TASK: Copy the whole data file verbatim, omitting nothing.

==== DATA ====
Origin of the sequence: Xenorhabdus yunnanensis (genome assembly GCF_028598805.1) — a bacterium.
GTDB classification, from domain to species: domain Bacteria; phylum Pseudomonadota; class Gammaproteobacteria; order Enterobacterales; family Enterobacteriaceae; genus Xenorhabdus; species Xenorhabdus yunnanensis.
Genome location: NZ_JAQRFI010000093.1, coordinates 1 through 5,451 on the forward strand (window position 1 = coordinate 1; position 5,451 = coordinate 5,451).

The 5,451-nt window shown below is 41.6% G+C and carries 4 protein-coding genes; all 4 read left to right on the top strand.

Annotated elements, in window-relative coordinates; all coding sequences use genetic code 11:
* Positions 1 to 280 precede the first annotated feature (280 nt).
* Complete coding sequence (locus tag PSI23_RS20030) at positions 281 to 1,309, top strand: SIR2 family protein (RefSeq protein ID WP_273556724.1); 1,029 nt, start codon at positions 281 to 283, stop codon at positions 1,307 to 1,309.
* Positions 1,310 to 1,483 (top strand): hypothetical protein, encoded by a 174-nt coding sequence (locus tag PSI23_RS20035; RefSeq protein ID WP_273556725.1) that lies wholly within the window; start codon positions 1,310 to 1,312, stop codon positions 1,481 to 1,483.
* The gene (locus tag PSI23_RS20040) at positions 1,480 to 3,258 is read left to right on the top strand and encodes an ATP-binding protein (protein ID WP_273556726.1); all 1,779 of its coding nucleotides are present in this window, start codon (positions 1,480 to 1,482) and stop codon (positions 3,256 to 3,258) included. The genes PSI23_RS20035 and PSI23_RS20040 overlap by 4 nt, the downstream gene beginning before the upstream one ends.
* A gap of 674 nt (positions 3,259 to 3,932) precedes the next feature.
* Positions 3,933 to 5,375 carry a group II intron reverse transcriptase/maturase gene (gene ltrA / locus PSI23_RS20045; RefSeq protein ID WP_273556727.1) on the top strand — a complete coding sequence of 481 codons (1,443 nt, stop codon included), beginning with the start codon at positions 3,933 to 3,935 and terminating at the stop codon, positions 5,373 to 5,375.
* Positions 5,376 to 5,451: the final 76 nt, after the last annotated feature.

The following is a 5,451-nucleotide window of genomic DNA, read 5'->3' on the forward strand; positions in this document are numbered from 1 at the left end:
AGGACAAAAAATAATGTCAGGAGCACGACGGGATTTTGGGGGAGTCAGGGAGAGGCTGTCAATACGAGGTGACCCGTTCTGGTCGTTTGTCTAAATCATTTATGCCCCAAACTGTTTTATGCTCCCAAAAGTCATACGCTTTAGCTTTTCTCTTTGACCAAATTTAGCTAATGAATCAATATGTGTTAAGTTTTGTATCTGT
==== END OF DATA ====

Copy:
Origin of the sequence: Xenorhabdus yunnanensis (genome assembly GCF_028598805.1) — a bacterium.
GTDB classification, from domain to species: domain Bacteria; phylum Pseudomonadota; class Gammaproteobacteria; order Enterobacterales; family Enterobacteriaceae; genus Xenorhabdus; species Xenorhabdus yunnanensis.
Genome location: NZ_JAQRFI010000093.1, coordinates 1 through 5,451 on the forward strand (window position 1 = coordinate 1; position 5,451 = coordinate 5,451).

The 5,451-nt window shown below is 41.6% G+C and carries 4 protein-coding genes; all 4 read left to right on the top strand.

Annotated elements, in window-relative coordinates; all coding sequences use genetic code 11:
* Positions 1 to 280 precede the first annotated feature (280 nt).
* Complete coding sequence (locus tag PSI23_RS20030) at positions 281 to 1,309, top strand: SIR2 family protein (RefSeq protein ID WP_273556724.1); 1,029 nt, start codon at positions 281 to 283, stop codon at positions 1,307 to 1,309.
* Positions 1,310 to 1,483 (top strand): hypothetical protein, encoded by a 174-nt coding sequence (locus tag PSI23_RS20035; RefSeq protein ID WP_273556725.1) that lies wholly within the window; start codon positions 1,310 to 1,312, stop codon positions 1,481 to 1,483.
* The gene (locus tag PSI23_RS20040) at positions 1,480 to 3,258 is read left to right on the top strand and encodes an ATP-binding protein (protein ID WP_273556726.1); all 1,779 of its coding nucleotides are present in this window, start codon (positions 1,480 to 1,482) and stop codon (positions 3,256 to 3,258) included. The genes PSI23_RS20035 and PSI23_RS20040 overlap by 4 nt, the downstream gene beginning before the upstream one ends.
* A gap of 674 nt (positions 3,259 to 3,932) precedes the next feature.
* Positions 3,933 to 5,375 carry a group II intron reverse transcriptase/maturase gene (gene ltrA / locus PSI23_RS20045; RefSeq protein ID WP_273556727.1) on the top strand — a complete coding sequence of 481 codons (1,443 nt, stop codon included), beginning with the start codon at positions 3,933 to 3,935 and terminating at the stop codon, positions 5,373 to 5,375.
* Positions 5,376 to 5,451: the final 76 nt, after the last annotated feature.

The following is a 5,451-nucleotide window of genomic DNA, read 5'->3' on the forward strand; positions in this document are numbered from 1 at the left end:
AGGACAAAAAATAATGTCAGGAGCACGACGGGATTTTGGGGGAGTCAGGGAGAGGCTGTCAATACGAGGTGACCCGTTCTGGTCGTTTGTCTAAATCATTTATGCCCCAAACTGTTTTATGCTCCCAAAAGTCATACGCTTTAGCTTTTCTCTTTGACCAAATTTAGCTAATGAATCAATATGTGTTAAGTTTTGTATCTGT